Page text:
Searching over 5,500,000 cases.


searching
Buy This Entire Record For $7.95

Download the entire decision to receive the complete text, official citation,
docket number, dissents and concurrences, and footnotes for this case.

Learn more about what you receive with purchase of this case.

New Lifecare Hospitals of North Carolina LLC v. Azar

United States District Court, District of Columbia

September 27, 2019

NEW LIFECARE HOSPITALS OF NORTH CAROLINA LLC, et al., Plaintiffs,
v.
ALEX M. AZAR, II, Secretary of the U.S. Department of Health and Human Services, in his official capacity, Defendant.

          MEMORANDUM OPINION

          TREVOR N. McFADDEN, U.S.D.J.

         Four long-term care hospitals (“the Providers”) seek judicial review of the Secretary of Health and Human Services’ denial of their claims for reimbursement of deductible and coinsurance payments that Medicare beneficiaries did not pay.[1] The Centers for Medicare and Medicaid Services (“CMS”), which administer the Medicare program on behalf of the Secretary, denied their reimbursement claims because the Providers did not comply with CMS’s so-called “must-bill” policy. The Providers admit as much, but they insist that CMS’s application of that policy was unlawful.

         Both the Providers and the Secretary now move for summary judgment. Given the deferential standard of review and the limited record before it, the Court will grant summary judgment to the Secretary.

         I. BACKGROUND

         A. Legal Background

         1. The Medicare Program

         The Medicare program “is a federally funded medical insurance program for the elderly and disabled.” Fischer v. United States, 529 U.S. 667, 671 (2000). CMS administers the Medicare program on behalf of the Secretary, see Ark. Dep’t of Health & Human Servs. v. Ahlborn, 547 U.S. 268, 275 (2006), “through contracts with [M]edicare administrative contractors, ” 42 U.S.C. §§ 1395h(a), 1395u(a). A provider must submit cost reports annually to a contractor who, in turn, determines the payment to be made to that provider. See 42 C.F.R. §§ 413.20, 413.24(f). A contractor then issues a Notice of Program Reimbursement that specifies the allowable Medicare payment. Id. § 405.1803.

         If a provider is “dissatisfied with a final determination” of the contractor, it may appeal that determination to the Provider Reimbursement Review Board (“the Board”). 42 U.S.C. § 1395oo(a). The Board’s decision is final unless the Secretary “reverses, affirms, or modifies the Board’s decision.” Id. § 1395oo(f). The Secretary has delegated his authority to review the Board’s decisions to the CMS Administrator. See 42 C.F.R. § 405.1875(a)(1). If a provider is dissatisfied with the Board’s decision or the Secretary’s decision, it may seek judicial review of that decision by filing a civil action in federal court. 42 U.S.C. § 1395oo(f)(1); 42 C.F.R. § 405.1877(b).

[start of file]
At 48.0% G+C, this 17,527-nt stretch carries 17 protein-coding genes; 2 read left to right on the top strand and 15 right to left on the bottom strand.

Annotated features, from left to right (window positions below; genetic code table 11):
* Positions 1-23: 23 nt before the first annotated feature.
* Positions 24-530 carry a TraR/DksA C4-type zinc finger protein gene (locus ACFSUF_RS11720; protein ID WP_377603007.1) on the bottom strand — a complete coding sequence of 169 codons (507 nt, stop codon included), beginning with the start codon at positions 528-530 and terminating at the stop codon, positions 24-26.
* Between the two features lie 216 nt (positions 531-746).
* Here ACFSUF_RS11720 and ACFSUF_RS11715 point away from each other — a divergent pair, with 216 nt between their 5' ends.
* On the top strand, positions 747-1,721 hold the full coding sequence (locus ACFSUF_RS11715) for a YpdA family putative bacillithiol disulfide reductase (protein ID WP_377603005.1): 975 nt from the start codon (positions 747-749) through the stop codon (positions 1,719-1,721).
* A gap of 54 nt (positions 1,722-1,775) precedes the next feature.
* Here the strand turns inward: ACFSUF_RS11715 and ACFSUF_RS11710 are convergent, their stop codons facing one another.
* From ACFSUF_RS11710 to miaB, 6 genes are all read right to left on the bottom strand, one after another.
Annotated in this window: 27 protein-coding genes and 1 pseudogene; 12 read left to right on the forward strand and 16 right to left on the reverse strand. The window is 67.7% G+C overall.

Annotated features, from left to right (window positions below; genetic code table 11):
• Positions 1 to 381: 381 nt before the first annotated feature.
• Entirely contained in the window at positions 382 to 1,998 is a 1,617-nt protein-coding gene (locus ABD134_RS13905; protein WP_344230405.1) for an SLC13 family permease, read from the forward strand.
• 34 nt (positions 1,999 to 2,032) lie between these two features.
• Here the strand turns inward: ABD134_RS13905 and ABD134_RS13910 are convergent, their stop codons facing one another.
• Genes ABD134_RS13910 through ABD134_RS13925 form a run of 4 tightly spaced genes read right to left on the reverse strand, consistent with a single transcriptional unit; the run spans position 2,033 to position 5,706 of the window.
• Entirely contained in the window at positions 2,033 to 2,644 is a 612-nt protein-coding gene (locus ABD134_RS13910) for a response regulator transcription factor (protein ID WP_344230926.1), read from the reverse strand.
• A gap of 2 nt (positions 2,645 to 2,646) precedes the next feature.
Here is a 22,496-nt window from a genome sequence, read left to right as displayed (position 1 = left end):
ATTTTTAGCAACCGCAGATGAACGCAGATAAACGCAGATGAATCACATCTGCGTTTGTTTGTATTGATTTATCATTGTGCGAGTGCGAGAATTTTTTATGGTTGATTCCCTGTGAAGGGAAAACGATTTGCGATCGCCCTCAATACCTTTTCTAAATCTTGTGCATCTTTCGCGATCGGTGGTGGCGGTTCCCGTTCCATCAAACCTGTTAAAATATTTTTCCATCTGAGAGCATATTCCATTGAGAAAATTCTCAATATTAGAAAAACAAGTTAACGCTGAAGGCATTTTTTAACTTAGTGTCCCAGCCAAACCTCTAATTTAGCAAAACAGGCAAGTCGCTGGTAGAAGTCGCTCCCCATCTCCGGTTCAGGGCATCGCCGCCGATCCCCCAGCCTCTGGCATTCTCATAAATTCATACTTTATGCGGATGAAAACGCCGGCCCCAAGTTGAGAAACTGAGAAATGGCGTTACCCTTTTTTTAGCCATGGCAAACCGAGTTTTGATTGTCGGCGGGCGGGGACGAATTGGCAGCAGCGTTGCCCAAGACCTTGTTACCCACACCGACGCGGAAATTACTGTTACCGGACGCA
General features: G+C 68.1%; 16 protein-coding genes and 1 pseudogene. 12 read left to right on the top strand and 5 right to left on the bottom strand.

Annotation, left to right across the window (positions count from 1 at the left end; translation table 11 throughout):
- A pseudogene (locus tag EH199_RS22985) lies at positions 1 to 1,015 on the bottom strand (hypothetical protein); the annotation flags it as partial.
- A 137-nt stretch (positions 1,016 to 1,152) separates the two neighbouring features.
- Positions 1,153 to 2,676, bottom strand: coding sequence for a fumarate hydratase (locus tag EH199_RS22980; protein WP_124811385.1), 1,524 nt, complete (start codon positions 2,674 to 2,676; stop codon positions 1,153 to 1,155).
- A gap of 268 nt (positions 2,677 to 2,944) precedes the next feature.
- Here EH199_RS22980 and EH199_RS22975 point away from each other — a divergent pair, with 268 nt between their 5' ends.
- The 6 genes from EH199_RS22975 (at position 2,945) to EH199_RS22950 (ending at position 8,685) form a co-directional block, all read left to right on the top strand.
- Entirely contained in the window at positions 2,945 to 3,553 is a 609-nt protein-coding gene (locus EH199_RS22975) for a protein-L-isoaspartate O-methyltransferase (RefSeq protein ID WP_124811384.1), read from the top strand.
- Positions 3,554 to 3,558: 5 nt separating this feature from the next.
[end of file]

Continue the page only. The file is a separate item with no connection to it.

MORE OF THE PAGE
2. The Medicaid Program

         “The Medicaid program is a cooperative federal-state program to provide medical care for eligible low-income individuals . . . jointly funded by federal and state governments.” Grossmont Hosp. Corp. v. Burwell, 797 F.3d 1079, 1081 (D.C. Cir. 2015). For a state to qualify for federal funding, the Secretary must approve the state’s Medicaid plan, which sets out, among other things, covered medical services. 42 U.S.C. §§ 1396a, 1396b.

         Some patients, so-called “dual eligibles, ” are eligible for both Medicare and Medicaid. See Grossmont Hosp. Corp., 797 F.3d at 1081. In many cases, these patients cannot afford to pay their Medicare deductibles and coinsurance costs. States must use their Medicaid dollars to pay Medicare cost-sharing obligations for dual eligible patients. See 42 U.S.C. § 1396a(a)(10)(E)(i).

         3. “Bad Debts”

          If Medicare patients fail to pay the deductible and coinsurance payments that they owe to providers, the providers may seek reimbursement from CMS for these amounts-called “bad debts.” See 42 C.F.R. § 413.89(e). Medicare “reimburses the health care provider for this ‘bad debt’” to prevent cross-subsidization, i.e., “a cost shift from the Medicare recipient to individuals not covered by Medicare.” Cmty. Hosp. of Monterey Peninsula v. Thompson, 323 F.3d 782, 786 (9th Cir. 2003).